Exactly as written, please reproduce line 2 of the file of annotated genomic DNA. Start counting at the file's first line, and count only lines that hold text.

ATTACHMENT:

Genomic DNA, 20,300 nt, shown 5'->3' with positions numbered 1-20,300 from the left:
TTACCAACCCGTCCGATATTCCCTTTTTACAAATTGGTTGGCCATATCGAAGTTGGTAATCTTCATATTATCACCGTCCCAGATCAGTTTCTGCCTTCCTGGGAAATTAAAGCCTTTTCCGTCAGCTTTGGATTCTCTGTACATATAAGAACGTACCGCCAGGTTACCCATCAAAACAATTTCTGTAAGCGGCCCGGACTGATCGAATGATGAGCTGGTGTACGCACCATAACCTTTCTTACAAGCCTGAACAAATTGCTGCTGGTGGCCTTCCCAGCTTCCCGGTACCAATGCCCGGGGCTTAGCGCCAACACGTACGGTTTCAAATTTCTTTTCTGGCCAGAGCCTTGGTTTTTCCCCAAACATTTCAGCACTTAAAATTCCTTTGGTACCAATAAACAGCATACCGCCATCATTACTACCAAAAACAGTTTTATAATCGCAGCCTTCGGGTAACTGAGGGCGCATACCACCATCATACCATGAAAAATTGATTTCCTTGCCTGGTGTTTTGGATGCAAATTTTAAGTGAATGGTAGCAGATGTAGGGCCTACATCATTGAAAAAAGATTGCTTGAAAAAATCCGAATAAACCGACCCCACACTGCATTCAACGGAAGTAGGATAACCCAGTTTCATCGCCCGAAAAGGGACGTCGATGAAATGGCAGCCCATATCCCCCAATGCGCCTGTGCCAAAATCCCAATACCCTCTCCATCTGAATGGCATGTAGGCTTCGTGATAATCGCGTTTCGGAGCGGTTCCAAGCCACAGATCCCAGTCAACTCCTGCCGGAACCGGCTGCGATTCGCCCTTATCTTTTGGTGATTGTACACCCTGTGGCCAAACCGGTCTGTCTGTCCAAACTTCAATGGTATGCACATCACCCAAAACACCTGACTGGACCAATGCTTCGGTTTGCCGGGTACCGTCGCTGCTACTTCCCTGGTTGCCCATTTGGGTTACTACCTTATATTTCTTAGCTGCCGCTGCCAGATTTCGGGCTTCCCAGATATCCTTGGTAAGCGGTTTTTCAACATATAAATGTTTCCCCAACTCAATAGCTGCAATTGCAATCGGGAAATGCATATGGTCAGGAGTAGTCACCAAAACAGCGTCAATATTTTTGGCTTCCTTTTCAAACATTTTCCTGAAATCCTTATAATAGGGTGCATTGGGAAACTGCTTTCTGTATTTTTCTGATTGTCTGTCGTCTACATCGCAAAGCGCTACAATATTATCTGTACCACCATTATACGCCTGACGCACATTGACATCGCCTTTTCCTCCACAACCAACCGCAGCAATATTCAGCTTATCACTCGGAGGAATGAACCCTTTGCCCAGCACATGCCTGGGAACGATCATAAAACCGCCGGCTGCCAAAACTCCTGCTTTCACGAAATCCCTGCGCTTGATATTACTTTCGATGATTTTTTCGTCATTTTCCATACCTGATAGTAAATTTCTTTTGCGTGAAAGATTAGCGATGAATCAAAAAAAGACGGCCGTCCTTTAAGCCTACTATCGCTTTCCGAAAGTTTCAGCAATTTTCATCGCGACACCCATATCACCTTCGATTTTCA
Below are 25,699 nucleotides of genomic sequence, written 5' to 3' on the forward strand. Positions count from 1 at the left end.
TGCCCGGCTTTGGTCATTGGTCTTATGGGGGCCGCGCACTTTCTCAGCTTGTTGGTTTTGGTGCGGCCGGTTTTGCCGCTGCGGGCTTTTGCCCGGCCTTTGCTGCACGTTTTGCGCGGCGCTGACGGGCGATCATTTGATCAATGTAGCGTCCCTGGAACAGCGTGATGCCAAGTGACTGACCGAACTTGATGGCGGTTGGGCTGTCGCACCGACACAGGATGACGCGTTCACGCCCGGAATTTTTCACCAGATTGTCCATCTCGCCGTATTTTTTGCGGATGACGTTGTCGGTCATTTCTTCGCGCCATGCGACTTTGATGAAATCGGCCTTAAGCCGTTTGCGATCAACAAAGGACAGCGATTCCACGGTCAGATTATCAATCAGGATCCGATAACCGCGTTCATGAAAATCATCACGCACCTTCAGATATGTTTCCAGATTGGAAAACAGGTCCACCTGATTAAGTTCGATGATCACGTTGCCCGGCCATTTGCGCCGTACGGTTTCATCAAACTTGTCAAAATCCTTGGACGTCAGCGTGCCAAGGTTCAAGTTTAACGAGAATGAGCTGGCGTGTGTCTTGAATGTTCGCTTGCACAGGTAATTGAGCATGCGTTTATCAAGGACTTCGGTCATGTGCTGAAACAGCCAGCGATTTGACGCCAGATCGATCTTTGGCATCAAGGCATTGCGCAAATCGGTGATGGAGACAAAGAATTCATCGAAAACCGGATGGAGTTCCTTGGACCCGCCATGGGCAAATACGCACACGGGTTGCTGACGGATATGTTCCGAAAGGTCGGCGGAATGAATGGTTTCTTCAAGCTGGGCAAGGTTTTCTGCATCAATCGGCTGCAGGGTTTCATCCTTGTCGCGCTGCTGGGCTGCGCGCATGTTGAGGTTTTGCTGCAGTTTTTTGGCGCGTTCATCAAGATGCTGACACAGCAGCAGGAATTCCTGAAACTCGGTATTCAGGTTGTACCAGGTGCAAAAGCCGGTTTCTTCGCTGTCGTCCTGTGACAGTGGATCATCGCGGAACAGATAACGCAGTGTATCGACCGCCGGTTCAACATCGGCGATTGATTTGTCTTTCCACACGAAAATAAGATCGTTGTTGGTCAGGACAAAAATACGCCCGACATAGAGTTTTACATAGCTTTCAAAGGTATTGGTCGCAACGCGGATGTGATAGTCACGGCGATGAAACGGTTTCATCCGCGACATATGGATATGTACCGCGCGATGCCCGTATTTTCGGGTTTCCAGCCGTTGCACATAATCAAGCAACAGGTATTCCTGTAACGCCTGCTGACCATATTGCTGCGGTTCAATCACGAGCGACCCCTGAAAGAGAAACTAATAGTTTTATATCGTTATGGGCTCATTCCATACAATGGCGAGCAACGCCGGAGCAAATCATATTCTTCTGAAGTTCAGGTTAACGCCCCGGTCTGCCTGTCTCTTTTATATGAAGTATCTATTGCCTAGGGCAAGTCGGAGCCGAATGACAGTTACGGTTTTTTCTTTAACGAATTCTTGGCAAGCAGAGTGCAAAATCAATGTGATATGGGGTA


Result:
TTACCAACCCGTCCGATATTCCCTTTTTACAAATTGGTTGGCCATATCGAAGTTGGTAATCTTCATATTATCACCGTCCCAGATCAGTTTCTGCCTTCCTGGGAAATTAAAGCCTTTTCCGTCAGCTTTGGATTCTCTGTACATATAAGAACGTACCGCCAGGTTACCCATCAAAACAATTTCTGTAAGCGGCCCGGACTGATCGAATGATGAGCTGGTGTACGCACCATAACCTTTCTTACAAGCCTGAACAAATTGCTGCTGGTGGCCTTCCCAGCTTCCCGGTACCAATGCCCGGGGCTTAGCGCCAACACGTACGGTTTCAAATTTCTTTTCTGGCCAGAGCCTTGGTTTTTCCCCAAACATTTCAGCACTTAAAATTCCTTTGGTACCAATAAACAGCATACCGCCATCATTACTACCAAAAACAGTTTTATAATCGCAGCCTTCGGGTAACTGAGGGCGCATACCACCATCATACCATGAAAAATTGATTTCCTTGCCTGGTGTTTTGGATGCAAATTTTAAGTGAATGGTAGCAGATGTAGGGCCTACATCATTGAAAAAAGATTGCTTGAAAAAATCCGAATAAACCGACCCCACACTGCATTCAACGGAAGTAGGATAACCCAGTTTCATCGCCCGAAAAGGGACGTCGATGAAATGGCAGCCCATATCCCCCAATGCGCCTGTGCCAAAATCCCAATACCCTCTCCATCTGAATGGCATGTAGGCTTCGTGATAATCGCGTTTCGGAGCGGTTCCAAGCCACAGATCCCAGTCAACTCCTGCCGGAACCGGCTGCGATTCGCCCTTATCTTTTGGTGATTGTACACCCTGTGGCCAAACCGGTCTGTCTGTCCAAACTTCAATGGTATGCACATCACCCAAAACACCTGACTGGACCAATGCTTCGGTTTGCCGGGTACCGTCGCTGCTACTTCCCTGGTTGCCCATTTGGGTTACTACCTTATATTTCTTAGCTGCCGCTGCCAGATTTCGGGCTTCCCAGATATCCTTGGTAAGCGGTTTTTCAACATATAAATGTTTCCCCAACTCAATAGCTGCAATTGCAATCGGGAAATGCATATGGTCAGGAGTAGTCACCAAAACAGCGTCAATATTTTTGGCTTCCTTTTCAAACATTTTCCTGAAATCCTTATAATAGGGTGCATTGGGAAACTGCTTTCTGTATTTTTCTGATTGTCTGTCGTCTACATCGCAAAGCGCTACAATATTATCTGTACCACCATTATACGCCTGACGCACATTGACATCGCCTTTTCCTCCACAACCAACCGCAGCAATATTCAGCTTATCACTCGGAGGAATGAACCCTTTGCCCAGCACATGCCTGGGAACGATCATAAAACCGCCGGCTGCCAAAACTCCTGCTTTCACGAAATCCCTGCGCTTGATATTACTTTCGATGATTTTTTCGTCATTTTCCATACCTGATAGTAAATTTCTTTTGCGTGAAAGATTAGCGATGAATCAAAAAAAGACGGCCGTCCTTTAAGCCTACTATCGCTTTCCGAAAGTTTCAGCAATTTTCATCGCGACACCCATATCACCTTCGATTTTCA